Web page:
How the mighty have fallen - and keep falling.

How the not-so-mighty revel in the mighty's comedowns - or to put it another way, comeuppances.

Yet how can we balance righteous satisfaction over deserved disgraces of big-shot hypocrites, frauds, liars, cheats and scoundrels with fair recognition of our own misdeeds?

Among the local and state political luminaries who have suffered - with varying justifications - public humiliation in recent years (in alphabetical order):

Ken Ard: Resigned as lieutenant governor in 2012 after pleading guilty to seven counts of campaign fund violations. Avoided prison with plea deal.

Wayne DeWitt: How much longer will he be Berkeley County sheriff after being charged with driving under the influence and leaving the scene of an accident on Dec. 28?

Robert Ford: Resigned S.C. Senate seat in 2013 under ethics fire. Pleaded not guilty last month in Circuit Court to eight charges of campaign finance violations.

Bobby Harrell: Pleaded guilty to six counts of illegal use of campaign funds in October, six weeks after suspending himself from role as S.C. House speaker. Resigned seat as part of plea agreement that averted prison time.

Thomas Ravenel: Resigned in 2007 after less than seven months as state treasurer. Pleaded guilty to cocaine charges less than two months later. Space limitations preclude listing his numerous ignominies since then.

Mark Sanford: Though back in Congress, remains national punch line partly for going AWOL as governor in 2009 to wander "Appalachian Trail" - but mostly for rambling about "soulmate" angst when he returned from actual destination of Argentina.

Such reputation devastation is tough on proven - and merely accused - culprits.

However, it delivers welcome doses of der schadenfreude (German for taking pleasure in the misfortunes of others) to lots of regular folks.

Their giddy glee also has long been induced by the shaming of big names beyond our state's borders - and across a dizzying range of scandalous celebrities in and out of politics.

That's human nature.

That's entertainment.

That's news.

And lawmakers - and law enforcers - who break the law are especially unworthy of sympathetic slack. Then again, DeWitt's drift from lawman to alleged DUI law breaker stirs this question:

How many people around here have at one time or another - or more - gotten away with driving drunk?

After all, Mothers Against Drunk Driving issued a release Wednesday citing federal figures showing that South Carolina has the nation's highest rate of highway fatalities fueled by alcohol.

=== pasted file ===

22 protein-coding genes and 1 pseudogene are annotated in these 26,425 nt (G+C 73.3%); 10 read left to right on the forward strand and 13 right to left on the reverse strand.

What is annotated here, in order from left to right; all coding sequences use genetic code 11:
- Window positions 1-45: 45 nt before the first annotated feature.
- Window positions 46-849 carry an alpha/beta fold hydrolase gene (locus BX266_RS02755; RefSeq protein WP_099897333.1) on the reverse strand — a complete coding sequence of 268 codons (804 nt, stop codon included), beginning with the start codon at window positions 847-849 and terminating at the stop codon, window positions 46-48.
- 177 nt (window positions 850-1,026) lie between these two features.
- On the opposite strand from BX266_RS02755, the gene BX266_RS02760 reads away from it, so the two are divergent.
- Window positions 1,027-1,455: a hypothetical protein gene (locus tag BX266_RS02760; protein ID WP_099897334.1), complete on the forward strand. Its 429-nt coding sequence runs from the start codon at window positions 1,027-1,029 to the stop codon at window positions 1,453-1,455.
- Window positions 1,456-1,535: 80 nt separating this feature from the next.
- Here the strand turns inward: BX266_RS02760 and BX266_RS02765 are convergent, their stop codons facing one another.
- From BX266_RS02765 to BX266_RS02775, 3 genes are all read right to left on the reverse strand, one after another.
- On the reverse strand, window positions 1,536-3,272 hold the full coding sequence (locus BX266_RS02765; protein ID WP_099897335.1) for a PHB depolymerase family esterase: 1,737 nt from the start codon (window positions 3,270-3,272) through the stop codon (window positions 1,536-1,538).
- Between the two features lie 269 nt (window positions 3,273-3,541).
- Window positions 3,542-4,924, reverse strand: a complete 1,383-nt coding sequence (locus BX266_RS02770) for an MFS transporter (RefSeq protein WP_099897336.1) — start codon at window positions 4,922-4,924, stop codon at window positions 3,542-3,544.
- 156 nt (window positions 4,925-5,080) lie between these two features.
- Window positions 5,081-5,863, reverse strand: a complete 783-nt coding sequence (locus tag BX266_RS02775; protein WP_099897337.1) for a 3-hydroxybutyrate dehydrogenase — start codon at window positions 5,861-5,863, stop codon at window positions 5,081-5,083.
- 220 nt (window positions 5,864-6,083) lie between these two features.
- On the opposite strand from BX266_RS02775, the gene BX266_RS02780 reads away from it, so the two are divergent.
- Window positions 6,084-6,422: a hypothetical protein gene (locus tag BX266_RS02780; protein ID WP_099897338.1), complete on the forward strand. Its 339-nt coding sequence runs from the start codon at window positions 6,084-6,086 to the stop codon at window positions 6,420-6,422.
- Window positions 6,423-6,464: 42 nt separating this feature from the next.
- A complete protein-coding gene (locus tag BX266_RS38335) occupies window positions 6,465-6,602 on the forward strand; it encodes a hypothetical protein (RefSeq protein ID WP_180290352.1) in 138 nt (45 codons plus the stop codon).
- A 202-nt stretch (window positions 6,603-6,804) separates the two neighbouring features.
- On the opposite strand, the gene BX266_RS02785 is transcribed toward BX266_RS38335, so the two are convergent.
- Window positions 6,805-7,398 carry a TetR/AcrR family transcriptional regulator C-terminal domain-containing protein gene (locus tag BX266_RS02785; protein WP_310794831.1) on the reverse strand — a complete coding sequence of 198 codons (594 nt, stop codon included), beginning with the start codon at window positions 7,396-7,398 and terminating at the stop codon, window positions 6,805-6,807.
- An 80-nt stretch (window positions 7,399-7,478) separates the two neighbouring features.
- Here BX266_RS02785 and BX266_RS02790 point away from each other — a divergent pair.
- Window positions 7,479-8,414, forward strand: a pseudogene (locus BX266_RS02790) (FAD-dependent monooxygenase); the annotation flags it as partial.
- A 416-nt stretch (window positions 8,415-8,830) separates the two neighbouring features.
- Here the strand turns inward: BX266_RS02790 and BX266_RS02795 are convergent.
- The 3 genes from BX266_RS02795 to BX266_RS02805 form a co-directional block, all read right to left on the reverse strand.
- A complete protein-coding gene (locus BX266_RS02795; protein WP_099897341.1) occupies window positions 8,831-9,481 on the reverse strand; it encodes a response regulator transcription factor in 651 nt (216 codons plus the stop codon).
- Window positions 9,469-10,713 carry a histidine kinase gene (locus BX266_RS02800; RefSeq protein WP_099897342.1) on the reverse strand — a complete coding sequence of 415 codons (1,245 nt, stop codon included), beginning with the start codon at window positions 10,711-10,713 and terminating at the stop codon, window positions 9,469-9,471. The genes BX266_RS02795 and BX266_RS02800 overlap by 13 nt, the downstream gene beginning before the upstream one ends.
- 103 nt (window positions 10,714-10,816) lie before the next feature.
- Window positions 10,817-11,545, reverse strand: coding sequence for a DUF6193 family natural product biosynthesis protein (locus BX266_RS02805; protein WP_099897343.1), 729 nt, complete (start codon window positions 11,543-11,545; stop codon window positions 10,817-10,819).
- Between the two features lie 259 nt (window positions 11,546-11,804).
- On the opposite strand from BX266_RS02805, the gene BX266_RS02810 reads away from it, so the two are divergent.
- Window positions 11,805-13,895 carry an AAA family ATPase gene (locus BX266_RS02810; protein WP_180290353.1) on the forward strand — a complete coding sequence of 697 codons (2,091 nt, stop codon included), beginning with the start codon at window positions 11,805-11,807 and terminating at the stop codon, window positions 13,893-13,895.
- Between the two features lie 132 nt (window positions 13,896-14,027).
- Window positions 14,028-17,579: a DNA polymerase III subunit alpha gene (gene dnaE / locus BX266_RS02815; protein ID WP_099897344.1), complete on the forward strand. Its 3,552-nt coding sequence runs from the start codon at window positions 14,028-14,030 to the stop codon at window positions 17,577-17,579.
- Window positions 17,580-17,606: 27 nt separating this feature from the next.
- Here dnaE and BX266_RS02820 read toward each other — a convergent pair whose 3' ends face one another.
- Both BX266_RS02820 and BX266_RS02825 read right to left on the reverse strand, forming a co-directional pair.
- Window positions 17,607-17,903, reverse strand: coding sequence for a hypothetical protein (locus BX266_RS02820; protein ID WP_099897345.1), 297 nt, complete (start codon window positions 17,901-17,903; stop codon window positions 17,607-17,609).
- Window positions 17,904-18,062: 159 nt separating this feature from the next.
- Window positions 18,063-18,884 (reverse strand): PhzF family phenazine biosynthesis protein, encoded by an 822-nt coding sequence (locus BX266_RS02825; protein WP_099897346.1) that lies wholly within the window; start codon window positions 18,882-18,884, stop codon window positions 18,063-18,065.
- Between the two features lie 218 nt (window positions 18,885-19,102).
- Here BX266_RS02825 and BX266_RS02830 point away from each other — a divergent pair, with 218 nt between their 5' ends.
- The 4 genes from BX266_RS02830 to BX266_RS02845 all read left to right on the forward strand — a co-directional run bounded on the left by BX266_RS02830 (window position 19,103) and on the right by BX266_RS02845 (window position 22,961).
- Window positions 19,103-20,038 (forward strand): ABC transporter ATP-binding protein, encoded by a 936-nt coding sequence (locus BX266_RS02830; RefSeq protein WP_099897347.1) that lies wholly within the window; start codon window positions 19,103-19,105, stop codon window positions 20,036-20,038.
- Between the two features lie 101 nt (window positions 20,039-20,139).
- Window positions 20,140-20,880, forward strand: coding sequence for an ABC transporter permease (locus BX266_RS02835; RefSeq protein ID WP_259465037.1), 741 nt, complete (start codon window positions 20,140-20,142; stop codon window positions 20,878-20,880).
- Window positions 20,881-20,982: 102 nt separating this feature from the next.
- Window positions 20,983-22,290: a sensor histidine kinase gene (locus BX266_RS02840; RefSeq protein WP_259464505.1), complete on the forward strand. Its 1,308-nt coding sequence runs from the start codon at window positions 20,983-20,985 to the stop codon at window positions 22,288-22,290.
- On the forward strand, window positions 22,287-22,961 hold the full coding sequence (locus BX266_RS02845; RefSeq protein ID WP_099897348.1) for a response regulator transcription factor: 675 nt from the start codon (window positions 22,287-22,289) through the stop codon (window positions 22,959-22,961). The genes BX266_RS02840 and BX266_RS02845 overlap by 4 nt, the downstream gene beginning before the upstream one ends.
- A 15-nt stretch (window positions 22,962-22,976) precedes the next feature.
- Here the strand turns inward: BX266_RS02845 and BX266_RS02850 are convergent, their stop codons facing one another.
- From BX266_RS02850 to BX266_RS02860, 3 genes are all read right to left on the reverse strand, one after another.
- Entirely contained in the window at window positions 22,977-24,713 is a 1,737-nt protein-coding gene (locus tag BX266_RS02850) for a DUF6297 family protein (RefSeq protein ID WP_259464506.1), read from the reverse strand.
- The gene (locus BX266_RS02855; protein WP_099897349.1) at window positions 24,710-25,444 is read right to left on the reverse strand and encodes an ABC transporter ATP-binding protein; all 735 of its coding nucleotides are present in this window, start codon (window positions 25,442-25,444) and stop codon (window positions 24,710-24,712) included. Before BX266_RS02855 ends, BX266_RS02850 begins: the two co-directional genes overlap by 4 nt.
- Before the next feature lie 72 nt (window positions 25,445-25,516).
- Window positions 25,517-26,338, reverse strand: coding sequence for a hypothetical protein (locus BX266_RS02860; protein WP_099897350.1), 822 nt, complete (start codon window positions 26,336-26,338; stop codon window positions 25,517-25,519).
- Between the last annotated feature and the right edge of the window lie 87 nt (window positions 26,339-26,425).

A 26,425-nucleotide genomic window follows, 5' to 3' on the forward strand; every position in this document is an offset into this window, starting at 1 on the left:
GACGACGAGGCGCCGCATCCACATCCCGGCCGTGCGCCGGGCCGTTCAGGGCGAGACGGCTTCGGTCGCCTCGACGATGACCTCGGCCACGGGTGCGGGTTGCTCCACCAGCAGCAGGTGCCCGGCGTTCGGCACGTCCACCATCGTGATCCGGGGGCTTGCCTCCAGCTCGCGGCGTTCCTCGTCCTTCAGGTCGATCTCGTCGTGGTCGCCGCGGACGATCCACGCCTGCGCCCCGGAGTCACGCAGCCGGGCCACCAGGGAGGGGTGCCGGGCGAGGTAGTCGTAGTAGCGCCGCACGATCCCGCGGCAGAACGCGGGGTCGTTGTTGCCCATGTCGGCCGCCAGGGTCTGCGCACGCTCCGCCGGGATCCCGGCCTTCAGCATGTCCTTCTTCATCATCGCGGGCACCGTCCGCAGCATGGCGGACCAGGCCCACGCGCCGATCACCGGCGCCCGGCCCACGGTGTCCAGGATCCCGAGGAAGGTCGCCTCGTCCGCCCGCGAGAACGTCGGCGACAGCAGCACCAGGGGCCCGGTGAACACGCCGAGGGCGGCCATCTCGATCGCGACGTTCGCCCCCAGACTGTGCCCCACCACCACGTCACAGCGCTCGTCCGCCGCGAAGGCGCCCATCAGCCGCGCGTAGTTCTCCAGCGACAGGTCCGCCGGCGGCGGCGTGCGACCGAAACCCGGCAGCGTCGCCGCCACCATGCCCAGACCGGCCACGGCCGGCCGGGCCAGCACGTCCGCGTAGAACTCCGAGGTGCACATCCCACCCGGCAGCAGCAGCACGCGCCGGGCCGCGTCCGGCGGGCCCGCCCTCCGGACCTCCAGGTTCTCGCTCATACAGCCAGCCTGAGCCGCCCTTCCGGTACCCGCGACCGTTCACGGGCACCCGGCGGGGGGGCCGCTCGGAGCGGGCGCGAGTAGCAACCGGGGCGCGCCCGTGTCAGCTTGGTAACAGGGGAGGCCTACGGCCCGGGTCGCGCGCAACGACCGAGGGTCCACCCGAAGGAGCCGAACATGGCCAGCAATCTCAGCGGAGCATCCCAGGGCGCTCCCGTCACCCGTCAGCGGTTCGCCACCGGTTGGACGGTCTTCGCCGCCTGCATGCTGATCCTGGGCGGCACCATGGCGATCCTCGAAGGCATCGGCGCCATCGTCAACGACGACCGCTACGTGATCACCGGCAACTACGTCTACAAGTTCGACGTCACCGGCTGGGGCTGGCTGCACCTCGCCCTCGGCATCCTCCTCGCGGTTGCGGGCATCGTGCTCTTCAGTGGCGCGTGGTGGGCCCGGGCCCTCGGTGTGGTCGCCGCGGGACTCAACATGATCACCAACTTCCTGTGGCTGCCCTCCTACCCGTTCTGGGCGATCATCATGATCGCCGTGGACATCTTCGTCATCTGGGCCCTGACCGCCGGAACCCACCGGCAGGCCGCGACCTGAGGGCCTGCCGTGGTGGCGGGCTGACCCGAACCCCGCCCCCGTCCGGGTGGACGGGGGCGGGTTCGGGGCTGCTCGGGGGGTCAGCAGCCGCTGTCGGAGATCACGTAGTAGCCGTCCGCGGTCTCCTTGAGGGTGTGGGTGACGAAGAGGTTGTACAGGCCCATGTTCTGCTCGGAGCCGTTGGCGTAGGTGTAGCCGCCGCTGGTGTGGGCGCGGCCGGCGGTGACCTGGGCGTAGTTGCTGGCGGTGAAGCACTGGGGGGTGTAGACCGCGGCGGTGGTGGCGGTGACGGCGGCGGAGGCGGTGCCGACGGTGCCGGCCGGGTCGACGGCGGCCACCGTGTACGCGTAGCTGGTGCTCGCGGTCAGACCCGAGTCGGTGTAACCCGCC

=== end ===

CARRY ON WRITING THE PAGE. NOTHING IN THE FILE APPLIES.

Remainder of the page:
Yes, Thursday's front-page story about that reported that the interpretation of those numbers is subject to dispute. Regardless, any presumed prevalence of inebriated S.C. motorists shouldn't dilute the consequences for anybody convicted of DUI. Instead, it bolsters the case for stern penalties on drunk drivers.

And if DeWitt's really taking "full responsibility" as he said, why hasn't he resigned yet?

Meanwhile, are we South Carolinians collectively responsible for electing so many politicians who betray our trust? Are we also culpable on a group basis for our state's shameful standings in not just DUI-related deaths but in men killing women, obesity, public education and deteriorating roads?

We're even a sordid No. 5 on the federal Centers for Disease Control's "Worst States for STDs" list, trailing only (No. 1 through 4) Louisiana, Mississippi, Georgia and Alabama. STD stands for Sexually Transmitted Disease, the now-standard term for what we used to call VD (Venereal Disease), or much more quaintly, "social disease."

Whatever you call famous people who become infamous, don't test fate by calling yourself immune from a potential descent into disrepute.

Keep in mind this enlightening exchange in "Unforgiven," which won 1992 Oscars for best picture and director (Clint Eastwood):

The Schofield Kid (played by Jaimz Woolvett), trying to suppress rightful self-guilt after hitting his first paid-killer mark: "Yeah, well, I guess they had it coming."

Will Munny (Eastwood): "We all got it coming, kid."

OK, so maybe you don't have any public shame coming.

But just in case, remember:

The farther you climb up on your high horse, the harder your fall.

Frank Wooten is assistant editor of The Post and Courier. His email is